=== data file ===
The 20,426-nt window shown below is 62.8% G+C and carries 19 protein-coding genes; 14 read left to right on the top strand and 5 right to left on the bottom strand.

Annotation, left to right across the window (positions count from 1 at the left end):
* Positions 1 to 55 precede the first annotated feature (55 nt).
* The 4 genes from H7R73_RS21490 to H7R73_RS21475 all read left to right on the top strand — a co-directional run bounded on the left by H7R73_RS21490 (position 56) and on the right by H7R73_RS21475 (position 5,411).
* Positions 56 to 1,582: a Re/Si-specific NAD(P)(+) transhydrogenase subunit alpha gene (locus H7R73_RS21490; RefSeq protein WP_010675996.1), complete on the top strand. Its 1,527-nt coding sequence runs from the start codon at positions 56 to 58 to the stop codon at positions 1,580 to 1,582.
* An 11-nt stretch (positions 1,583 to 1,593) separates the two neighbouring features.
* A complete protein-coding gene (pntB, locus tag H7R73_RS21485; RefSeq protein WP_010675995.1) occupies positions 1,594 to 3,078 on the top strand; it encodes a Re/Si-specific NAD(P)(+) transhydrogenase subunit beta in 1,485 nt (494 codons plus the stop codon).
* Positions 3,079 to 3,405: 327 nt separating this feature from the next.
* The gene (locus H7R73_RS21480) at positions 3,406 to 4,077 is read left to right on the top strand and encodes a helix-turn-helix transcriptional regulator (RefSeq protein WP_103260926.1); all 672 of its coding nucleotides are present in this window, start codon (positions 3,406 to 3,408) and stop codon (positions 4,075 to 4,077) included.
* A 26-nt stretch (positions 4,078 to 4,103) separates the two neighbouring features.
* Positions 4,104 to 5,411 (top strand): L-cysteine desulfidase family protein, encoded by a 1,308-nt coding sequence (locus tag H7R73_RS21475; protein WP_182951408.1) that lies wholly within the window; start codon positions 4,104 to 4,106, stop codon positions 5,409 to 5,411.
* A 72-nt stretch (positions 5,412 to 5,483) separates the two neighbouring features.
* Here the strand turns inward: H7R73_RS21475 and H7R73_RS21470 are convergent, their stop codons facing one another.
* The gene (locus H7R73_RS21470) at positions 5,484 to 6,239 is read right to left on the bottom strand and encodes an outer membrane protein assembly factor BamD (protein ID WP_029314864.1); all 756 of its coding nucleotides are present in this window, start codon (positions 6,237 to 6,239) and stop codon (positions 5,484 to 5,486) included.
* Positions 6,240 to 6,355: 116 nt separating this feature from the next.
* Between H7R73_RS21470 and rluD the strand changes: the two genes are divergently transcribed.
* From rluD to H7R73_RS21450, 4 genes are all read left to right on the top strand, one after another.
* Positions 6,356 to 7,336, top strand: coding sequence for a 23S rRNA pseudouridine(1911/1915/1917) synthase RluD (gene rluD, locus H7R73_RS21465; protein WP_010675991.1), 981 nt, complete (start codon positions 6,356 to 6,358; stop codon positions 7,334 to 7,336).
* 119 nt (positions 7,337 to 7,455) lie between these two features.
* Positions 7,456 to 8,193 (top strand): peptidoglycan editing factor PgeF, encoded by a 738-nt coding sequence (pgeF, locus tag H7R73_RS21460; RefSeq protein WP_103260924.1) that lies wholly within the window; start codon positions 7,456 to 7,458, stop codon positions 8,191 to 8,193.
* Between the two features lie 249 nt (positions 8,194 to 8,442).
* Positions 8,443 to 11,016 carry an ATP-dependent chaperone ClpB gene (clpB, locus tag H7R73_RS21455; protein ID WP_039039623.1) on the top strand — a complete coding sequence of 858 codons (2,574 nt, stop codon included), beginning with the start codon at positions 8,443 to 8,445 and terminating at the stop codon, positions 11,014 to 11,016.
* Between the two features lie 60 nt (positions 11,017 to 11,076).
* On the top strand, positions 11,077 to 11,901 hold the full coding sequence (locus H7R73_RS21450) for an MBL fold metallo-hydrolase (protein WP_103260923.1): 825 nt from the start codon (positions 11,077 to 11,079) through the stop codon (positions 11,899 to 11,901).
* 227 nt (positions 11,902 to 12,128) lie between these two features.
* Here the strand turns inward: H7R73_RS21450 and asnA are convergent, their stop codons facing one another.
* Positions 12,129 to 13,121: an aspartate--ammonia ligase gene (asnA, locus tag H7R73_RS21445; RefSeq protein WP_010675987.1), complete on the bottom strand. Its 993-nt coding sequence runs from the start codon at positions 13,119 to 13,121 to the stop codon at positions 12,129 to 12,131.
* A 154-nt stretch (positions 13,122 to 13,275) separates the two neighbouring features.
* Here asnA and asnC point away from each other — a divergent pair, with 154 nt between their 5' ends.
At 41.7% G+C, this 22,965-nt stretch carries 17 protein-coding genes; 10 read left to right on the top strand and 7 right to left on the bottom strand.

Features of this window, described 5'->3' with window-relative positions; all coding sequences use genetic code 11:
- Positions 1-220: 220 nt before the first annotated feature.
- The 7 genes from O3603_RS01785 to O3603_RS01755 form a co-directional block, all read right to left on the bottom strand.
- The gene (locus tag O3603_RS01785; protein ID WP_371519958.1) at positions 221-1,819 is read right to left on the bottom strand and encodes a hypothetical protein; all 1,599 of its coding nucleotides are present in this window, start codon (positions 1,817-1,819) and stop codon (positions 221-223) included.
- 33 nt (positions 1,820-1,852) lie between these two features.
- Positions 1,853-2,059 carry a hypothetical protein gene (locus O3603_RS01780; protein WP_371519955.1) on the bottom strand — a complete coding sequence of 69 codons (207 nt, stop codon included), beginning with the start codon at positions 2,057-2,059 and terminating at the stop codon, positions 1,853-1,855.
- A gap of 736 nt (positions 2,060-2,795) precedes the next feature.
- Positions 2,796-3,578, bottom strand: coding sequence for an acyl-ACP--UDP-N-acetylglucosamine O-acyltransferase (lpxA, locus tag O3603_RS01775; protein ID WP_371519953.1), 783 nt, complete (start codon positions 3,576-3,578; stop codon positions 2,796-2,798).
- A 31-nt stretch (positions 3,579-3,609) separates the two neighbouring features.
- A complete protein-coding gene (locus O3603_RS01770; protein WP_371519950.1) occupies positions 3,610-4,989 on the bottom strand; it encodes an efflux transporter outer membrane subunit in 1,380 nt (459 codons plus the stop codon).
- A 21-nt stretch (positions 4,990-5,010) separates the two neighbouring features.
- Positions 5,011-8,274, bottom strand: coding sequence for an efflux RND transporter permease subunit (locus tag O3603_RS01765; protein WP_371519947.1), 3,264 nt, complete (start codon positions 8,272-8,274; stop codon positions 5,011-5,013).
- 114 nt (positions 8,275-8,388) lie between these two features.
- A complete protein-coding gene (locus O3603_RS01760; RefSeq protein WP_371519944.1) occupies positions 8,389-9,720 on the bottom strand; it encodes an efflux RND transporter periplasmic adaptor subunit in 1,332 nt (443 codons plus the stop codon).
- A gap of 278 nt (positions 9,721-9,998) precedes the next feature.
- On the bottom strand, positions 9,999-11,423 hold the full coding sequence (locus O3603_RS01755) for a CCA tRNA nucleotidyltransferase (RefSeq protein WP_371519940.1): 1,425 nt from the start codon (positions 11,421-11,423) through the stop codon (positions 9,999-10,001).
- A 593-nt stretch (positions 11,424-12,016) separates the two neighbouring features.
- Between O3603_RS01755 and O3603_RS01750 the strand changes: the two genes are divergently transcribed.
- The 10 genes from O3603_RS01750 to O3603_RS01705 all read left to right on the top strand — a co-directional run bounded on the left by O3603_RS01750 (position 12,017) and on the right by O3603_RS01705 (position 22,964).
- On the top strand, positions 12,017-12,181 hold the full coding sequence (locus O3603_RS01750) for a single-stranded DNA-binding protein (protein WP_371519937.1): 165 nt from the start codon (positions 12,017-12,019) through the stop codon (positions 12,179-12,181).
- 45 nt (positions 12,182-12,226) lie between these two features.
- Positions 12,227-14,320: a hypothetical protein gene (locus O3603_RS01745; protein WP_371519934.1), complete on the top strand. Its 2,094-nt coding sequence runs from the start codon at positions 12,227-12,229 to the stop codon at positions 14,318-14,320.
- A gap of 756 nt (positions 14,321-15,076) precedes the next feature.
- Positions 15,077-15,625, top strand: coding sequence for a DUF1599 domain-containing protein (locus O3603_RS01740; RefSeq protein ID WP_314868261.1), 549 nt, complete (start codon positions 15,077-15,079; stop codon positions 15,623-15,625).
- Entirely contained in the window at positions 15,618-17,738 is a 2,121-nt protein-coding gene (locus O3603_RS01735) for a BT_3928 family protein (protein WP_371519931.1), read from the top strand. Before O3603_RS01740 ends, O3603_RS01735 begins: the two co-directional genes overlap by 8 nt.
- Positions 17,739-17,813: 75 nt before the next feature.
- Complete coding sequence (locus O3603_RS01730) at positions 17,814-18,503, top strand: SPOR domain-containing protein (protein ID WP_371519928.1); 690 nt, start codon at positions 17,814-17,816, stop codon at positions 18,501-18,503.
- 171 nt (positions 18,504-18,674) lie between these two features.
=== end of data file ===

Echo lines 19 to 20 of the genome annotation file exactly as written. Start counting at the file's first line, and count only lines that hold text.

* 119 nt (positions 7,337 to 7,455) lie between these two features.
* Positions 7,456 to 8,193 (top strand): peptidoglycan editing factor PgeF, encoded by a 738-nt coding sequence (pgeF, locus tag H7R73_RS21460; RefSeq protein WP_103260924.1) that lies wholly within the window; start codon positions 7,456 to 7,458, stop codon positions 8,191 to 8,193.